As school plots grow, their young caretakers do, too
We are living in uncertain times, but here’s something to lift the spirits: About half the schools in Washington now have a garden.
The gardens are neither luxuries nor insignificant. To young, formative minds, these green spaces represent an introduction to the delicate and vital dance between nature and the city in a century when the two must come together in harmony as never before.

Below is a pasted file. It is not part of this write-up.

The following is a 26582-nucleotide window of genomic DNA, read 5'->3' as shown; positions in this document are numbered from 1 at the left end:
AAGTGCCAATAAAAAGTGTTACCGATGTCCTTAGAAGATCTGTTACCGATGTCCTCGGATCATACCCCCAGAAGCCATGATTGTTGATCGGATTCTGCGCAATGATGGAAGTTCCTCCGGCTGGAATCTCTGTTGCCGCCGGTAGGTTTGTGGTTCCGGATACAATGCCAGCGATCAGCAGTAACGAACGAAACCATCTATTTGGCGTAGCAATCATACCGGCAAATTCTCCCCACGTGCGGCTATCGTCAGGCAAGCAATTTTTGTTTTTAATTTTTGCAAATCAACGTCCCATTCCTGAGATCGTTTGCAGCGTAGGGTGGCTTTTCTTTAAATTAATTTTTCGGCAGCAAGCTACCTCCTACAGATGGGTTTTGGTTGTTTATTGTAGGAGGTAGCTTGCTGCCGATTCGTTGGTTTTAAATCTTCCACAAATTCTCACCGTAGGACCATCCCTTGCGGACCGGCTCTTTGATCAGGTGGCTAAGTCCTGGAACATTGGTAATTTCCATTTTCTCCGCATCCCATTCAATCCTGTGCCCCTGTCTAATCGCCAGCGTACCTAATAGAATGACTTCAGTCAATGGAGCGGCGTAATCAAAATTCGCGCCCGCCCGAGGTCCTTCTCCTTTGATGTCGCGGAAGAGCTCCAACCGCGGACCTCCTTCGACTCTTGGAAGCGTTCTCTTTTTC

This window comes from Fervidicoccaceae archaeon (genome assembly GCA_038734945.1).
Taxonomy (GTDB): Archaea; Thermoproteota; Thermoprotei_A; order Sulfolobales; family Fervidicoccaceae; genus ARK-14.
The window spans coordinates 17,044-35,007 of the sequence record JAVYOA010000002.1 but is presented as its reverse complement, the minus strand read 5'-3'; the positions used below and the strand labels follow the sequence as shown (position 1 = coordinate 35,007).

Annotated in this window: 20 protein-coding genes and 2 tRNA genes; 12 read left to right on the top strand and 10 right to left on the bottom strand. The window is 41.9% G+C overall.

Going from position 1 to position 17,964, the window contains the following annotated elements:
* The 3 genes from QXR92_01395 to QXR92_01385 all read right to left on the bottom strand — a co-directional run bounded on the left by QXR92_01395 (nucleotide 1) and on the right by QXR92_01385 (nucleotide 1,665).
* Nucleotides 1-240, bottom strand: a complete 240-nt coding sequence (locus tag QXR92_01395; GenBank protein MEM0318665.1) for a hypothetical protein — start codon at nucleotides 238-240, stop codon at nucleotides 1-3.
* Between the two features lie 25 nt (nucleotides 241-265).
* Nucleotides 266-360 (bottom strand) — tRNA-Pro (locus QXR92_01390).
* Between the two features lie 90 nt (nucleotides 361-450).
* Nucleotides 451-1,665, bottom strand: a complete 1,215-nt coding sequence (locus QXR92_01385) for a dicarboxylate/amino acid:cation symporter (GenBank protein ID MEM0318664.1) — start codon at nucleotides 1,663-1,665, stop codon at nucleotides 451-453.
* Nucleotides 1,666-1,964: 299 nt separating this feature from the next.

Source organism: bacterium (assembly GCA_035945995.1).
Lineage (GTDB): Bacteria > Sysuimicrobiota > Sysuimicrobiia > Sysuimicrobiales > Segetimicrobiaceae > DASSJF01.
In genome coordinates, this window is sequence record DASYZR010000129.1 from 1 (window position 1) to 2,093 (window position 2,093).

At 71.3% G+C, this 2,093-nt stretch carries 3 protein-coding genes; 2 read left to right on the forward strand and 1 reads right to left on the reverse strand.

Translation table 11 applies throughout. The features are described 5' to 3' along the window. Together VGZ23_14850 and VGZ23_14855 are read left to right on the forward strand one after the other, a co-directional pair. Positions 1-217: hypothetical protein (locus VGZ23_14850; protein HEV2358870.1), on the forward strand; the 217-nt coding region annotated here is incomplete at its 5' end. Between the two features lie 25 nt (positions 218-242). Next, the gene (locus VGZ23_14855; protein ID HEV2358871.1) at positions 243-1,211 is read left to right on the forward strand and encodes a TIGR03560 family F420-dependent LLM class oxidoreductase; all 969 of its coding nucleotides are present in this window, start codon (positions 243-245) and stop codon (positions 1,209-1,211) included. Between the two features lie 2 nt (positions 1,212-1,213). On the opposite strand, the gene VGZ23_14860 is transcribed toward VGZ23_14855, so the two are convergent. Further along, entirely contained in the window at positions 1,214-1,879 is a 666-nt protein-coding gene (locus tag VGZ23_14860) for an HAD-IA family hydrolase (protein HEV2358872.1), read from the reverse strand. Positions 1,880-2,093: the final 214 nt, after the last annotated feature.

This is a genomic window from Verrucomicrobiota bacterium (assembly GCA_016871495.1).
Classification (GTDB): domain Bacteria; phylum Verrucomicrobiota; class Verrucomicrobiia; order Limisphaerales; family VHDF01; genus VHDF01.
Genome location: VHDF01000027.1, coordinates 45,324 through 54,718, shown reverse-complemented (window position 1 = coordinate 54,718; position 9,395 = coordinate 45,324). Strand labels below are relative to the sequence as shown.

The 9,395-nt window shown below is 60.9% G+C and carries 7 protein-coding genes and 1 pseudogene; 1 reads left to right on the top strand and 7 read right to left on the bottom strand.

I stopped by Leckie Elementary School in Southwest Washington on a recent, blustery Saturday to watch an army of volunteers (including former Redskins players), teachers, students and nonprofit organizers put the finishing touches on a new school garden that will connect grade-schoolers to nature. It’s sweet to think that a 6-year-old planting a bean seed next spring might well be showing her great-grandchildren how to do the same at the turn of the next century. The Leckie garden’s elements include outdoor classroom spaces, a vegetable garden in raised beds, a grove of birch trees, a meadow garden, perennial beds and that essential marker of a working garden: the shed.